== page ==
HSE - Working at Heights. Part 2. Falling Objects

Publish in

Documents

9 views

Please download to get full document.

View again

of 2
All materials on our website are shared by users. If you have any questions about copyright issues, please report us to resolve them. We are always happy to assist you.
Share
Description
WORKING AT HEIGHTS – PART 2: FALLING OBJECTS WHAT ARE THE RISKS? Working at heights can be dangerous, and a falling object can result in serious injury or death. Health and safety laws require specific measures to control the risks associated with working at heights. In particular, the workplace should have a system in place to prevent objects that fall from heights hitting you or others. WHAT SHOULD I DO? You must follow the safety procedures set out by your employer for any given task. If y
Tags
Transcript
  WHAT ARE THE RISKS? Working at heights can be dangerous, and a falling object can result in serious injury or death. Health and safety laws require specific measures to control the risks associated with working at heights. In particular, the workplace should have a system in place to prevent objects that fall from heights hitting you or others. WHAT SHOULD I DO? You must follow the safety procedures set out by your employer for any given task. If you are not sure what is required, ask before you start work.If you need to work at heights, check that: ã you have received workplace induction training before you start work ã you have been trained in the activity you’re going to do ã you do not walk under objects that are being lifted ã if others are working above you, physical barriers are in place ã you have the appropriate personal protective equipment.If any of the above requirements are not met, tell your employer.Tell your employer if an object falls or nearly falls from height. Your manager can then reassess the risks. If you have any concerns and your manager is unable to help, contact WorkCover for advice or to request a visit. WHAT SHOULD MY EMPLOYER DO? By law, your employer must undertake risk management to ensure your health and safety at work.This means working with you to identify any foreseeable hazards, assess their risks, and take action to eliminate or control those risks.For risks associated with falling objects, your employer may use some of the following risk control measures: ã a safe means of raising and lowering objects ã a secure physical barrier to prevent the free fall of objects ã measures to arrest the falls of objects ã personal protective equipment. making a difference  WORKING AT HEIGHTS – PART 2: FALLING OBJECTS  Your employer must provide you with information, instruction, training and supervision regarding these risk control measures.If you tell your employer that an object fell or nearly fell from height, your employer must do a risk assessment to decide whether any action is required to prevent the incident from re-occurring. If your employer doesn’t have a written risk assessment, get them to contact WorkCover for advice. WHERE CAN I GET MORE INFORMATION? For general guidance, read the following WorkCover publications: ã Safe working at heights 2006   (Catalogue No. WC01321) ã Code of Practice: Safe Work on Roofs   Parts 1 and 2 (Catalogue No. WC00304 and WC00308.1).For more information or to request an advisory visit, call WorkCover on 13 10 50  or visit www.workcover.nsw.gov.au Catalogue No. WC05892  WorkCover Publications Hotline 1300 799 003WorkCover NSW  92-100 Donnison Street Gosford NSW 2250Locked Bag 2906 Lisarow NSW 2252 WorkCover Assistance Service 13 10 50 Website www.workcover.nsw.gov.au © Copyright WorkCover NSW 0110 Disclaimer This publication may contain occupational health and safety and workers compensation information. It may include some of your obligations under the various legislations that WorkCover NSW administers. To ensure you comply with your legal obligations you must refer to the appropriate legislation.Information on the latest laws can be checked by visiting the NSW legislation website (www.legislation.nsw.gov.au).This publication does not represent a comprehensive statement of the law as it applies to particular problems or to individuals or as a substitute for legal advice. You should seek independent legal advice if you need assistance on the application of the law to your situation.© WorkCover NSW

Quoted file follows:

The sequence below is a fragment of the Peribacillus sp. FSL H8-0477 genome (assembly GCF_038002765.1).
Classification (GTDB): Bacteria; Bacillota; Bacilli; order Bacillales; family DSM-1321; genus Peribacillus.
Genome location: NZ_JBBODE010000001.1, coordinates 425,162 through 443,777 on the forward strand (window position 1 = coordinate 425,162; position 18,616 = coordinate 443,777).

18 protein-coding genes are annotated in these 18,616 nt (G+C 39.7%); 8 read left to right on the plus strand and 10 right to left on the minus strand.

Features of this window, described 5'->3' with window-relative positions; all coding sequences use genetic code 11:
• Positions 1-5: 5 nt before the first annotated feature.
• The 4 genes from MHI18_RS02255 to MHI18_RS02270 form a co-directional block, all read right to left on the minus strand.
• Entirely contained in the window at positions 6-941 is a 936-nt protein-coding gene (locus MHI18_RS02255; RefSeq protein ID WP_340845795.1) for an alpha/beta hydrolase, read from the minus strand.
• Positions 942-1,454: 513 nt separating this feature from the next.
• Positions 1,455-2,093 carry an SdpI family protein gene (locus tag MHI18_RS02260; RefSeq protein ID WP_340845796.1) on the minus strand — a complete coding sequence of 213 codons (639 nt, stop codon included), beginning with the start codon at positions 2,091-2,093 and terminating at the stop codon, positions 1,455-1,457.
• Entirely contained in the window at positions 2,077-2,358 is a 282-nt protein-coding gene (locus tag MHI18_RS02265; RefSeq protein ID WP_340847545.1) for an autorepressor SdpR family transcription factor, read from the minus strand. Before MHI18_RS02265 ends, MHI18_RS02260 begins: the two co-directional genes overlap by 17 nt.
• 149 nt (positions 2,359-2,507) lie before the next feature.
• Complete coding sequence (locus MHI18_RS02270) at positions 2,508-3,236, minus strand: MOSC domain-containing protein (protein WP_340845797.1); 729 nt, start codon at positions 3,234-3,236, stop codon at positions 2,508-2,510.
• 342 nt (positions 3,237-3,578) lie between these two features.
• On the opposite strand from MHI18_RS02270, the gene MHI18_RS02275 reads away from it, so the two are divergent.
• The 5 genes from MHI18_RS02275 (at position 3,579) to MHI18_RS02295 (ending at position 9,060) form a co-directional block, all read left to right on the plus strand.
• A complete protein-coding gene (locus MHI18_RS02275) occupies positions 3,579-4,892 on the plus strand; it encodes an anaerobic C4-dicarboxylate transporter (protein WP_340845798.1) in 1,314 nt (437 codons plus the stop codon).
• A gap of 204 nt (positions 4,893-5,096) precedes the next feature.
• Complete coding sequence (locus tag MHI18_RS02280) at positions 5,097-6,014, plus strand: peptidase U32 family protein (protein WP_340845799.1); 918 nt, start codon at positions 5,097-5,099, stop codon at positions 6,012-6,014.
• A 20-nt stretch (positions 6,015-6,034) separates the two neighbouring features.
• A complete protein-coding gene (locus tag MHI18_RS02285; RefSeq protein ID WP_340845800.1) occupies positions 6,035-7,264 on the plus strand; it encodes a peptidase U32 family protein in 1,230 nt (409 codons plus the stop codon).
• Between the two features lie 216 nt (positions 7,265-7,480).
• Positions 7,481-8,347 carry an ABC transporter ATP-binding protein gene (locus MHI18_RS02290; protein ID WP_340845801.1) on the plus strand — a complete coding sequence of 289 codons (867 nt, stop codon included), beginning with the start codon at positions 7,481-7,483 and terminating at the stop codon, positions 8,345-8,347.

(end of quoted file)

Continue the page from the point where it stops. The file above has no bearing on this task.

Related Search
We Need Your Support
Thank you for visiting our website and your interest in our free products and services. We are nonprofit website to share and download documents. To the running of this website, we need your help to support us.

Thanks to everyone for your continued support.

No, Thanks